SK Labs VP Facing Second Indictment
It hasn’t been a good year for SK Labs. In November of 2015 they were indicted along with USP Labs over the false labeling of the latter’s products. And by the Summer of 2016, Sitish Bansi Patel, the president of the company, would be named again, in a second indictment.
SK Labs is a contract manufacturer of dietary supplements. In simplest terms, this means companies (brands) approach them to produce their wares. Typically this includes anything and everything from sourcing raw materials to putting them in capsules and tubs, to slapping the label on the bottle. And if they knowingly put a label on a bottle that doesn’t match what’s inside, then a crime has been committed. If they manufacture products with illegal ingredients, another crime has been committed.
Here, SK Labs didn’t just (allegedly) cap and bottle illegal prohormones (anabolic steroids), but when they no longer wanted to participate in the illegal act, they introduced one of their clients to another manufacturer who would.
And that, boys and girls, is called “conspiracy.”
That manufacturer was Human Tech Sports Nutrition, and their president, Guillermo Ramos, was also indicted.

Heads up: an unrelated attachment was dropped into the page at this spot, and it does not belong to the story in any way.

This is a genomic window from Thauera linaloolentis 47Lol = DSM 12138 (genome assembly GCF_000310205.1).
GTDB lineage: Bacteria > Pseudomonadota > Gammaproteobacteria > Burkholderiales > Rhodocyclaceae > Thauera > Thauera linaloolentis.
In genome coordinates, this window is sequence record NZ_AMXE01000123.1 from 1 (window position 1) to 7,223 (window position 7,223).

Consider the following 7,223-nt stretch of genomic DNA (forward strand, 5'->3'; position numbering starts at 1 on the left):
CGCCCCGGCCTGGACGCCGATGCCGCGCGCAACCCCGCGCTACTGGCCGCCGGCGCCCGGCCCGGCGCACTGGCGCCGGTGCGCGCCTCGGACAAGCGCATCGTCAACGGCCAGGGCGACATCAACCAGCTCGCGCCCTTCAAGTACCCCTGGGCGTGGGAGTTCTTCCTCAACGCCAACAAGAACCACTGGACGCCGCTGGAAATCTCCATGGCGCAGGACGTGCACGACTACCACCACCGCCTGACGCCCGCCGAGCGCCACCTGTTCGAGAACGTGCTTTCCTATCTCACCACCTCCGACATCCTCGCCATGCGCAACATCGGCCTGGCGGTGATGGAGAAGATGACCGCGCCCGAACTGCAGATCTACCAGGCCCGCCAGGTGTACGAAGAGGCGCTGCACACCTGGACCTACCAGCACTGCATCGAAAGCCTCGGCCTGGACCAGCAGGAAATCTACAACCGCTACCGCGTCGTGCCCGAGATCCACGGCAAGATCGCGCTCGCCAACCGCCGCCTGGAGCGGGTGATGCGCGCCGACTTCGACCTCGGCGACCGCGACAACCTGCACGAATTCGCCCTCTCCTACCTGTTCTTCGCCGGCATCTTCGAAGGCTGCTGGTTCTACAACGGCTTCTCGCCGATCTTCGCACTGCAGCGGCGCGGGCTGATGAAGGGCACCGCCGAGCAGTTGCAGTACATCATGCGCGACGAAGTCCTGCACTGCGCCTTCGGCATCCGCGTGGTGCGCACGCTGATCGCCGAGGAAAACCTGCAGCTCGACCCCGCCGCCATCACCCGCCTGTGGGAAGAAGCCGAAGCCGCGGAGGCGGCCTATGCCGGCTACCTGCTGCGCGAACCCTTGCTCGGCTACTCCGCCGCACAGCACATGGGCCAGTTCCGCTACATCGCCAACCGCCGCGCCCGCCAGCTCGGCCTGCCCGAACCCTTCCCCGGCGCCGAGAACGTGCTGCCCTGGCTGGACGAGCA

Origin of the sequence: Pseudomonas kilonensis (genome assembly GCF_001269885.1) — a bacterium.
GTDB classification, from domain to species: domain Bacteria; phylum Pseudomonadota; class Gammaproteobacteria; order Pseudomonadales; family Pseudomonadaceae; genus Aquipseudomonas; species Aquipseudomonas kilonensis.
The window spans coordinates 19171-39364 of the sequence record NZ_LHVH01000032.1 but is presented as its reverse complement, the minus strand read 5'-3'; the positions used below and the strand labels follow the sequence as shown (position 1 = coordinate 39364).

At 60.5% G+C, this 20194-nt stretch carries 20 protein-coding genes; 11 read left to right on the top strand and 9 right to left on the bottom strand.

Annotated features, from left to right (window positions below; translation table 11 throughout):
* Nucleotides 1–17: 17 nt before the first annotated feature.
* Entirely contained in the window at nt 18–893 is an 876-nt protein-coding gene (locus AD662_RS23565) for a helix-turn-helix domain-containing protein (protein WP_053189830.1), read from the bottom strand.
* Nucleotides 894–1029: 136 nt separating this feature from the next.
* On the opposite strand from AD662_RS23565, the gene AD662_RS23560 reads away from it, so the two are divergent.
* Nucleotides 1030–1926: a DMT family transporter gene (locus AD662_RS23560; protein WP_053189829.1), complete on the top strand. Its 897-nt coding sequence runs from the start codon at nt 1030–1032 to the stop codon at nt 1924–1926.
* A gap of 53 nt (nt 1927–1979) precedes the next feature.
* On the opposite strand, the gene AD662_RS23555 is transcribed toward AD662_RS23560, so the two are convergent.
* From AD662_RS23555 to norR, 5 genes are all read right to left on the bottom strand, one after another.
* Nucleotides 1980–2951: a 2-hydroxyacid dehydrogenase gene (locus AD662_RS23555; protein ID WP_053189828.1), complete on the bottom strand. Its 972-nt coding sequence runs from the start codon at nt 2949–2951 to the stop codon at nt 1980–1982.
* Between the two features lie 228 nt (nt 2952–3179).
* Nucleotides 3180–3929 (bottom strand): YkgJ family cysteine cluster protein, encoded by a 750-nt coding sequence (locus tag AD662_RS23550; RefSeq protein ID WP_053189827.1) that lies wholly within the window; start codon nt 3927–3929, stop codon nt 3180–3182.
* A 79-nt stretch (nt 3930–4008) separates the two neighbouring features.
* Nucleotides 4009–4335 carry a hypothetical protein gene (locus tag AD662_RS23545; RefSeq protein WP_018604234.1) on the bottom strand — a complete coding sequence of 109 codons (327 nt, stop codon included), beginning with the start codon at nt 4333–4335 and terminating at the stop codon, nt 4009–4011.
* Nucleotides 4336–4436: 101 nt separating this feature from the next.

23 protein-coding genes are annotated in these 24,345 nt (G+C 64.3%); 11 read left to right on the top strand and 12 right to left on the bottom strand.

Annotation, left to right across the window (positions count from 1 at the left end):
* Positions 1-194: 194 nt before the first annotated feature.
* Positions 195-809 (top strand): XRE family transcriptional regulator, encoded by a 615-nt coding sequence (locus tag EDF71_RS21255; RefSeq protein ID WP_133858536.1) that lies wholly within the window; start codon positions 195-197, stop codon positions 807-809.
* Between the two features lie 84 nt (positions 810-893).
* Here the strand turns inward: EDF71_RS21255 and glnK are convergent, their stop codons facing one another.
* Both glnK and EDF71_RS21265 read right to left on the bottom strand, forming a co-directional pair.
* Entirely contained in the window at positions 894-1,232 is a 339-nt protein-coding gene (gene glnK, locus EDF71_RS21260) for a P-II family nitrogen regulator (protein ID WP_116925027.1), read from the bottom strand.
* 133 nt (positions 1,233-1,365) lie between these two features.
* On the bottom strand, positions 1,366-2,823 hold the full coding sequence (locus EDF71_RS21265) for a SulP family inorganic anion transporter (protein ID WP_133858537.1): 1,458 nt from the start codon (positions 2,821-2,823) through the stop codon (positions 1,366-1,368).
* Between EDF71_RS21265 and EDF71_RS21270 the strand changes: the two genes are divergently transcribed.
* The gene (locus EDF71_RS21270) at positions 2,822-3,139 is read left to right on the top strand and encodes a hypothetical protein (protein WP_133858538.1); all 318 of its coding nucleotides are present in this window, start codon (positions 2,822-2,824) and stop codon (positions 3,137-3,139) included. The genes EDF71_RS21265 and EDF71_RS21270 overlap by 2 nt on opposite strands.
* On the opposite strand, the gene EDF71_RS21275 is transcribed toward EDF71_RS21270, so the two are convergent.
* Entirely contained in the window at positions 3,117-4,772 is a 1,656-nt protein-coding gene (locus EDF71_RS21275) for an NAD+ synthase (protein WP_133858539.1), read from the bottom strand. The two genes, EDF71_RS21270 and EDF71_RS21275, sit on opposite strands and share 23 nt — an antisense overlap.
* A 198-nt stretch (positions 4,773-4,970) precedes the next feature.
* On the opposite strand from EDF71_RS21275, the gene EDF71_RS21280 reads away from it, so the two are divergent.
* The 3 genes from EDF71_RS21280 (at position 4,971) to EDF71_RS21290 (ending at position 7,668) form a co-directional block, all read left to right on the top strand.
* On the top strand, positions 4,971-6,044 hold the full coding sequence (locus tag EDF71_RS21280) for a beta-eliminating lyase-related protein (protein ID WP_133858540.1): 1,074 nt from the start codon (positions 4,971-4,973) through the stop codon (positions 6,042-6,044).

You may recall the story of Steven Wood, who owns Serious Nutrition Solutions, Competitive Edge Labs, and SportsNutritionOnline.com. He was indicted in 2011 and became a government informant in what would come to be known as Operation Grasshopper. His efforts led to the indictment and imprisonment of one of his former raw material suppliers, Eric Li.
The indictment against Patel and Ramos is 100% related to services and products they performed and produced for Mr. Wood and Competitive Edge Labs (CEL), his company. There are no products mentioned except M-Drol and H-Drol, both of which were manufactured for Wood’s brand exclusively, and the indictment mentions no services performed other than for Wood.
And those services ended nearly five years prior to the date of the indictment, just months under the statute of limitations…which makes me believe that this case is a bit of a Hail Mary on the part of the prosecuting attorney’s office.
I tend to believe that after five years, and the statute of limitations being at an end, the case is weak. Remember, it is questionable whether simply sending an email makes someone guilty of joining a conspiracy, and this case may simply have been brought to apply pressure on SK and influence the ongoing case in which they’re a joint defendant with USP Labs.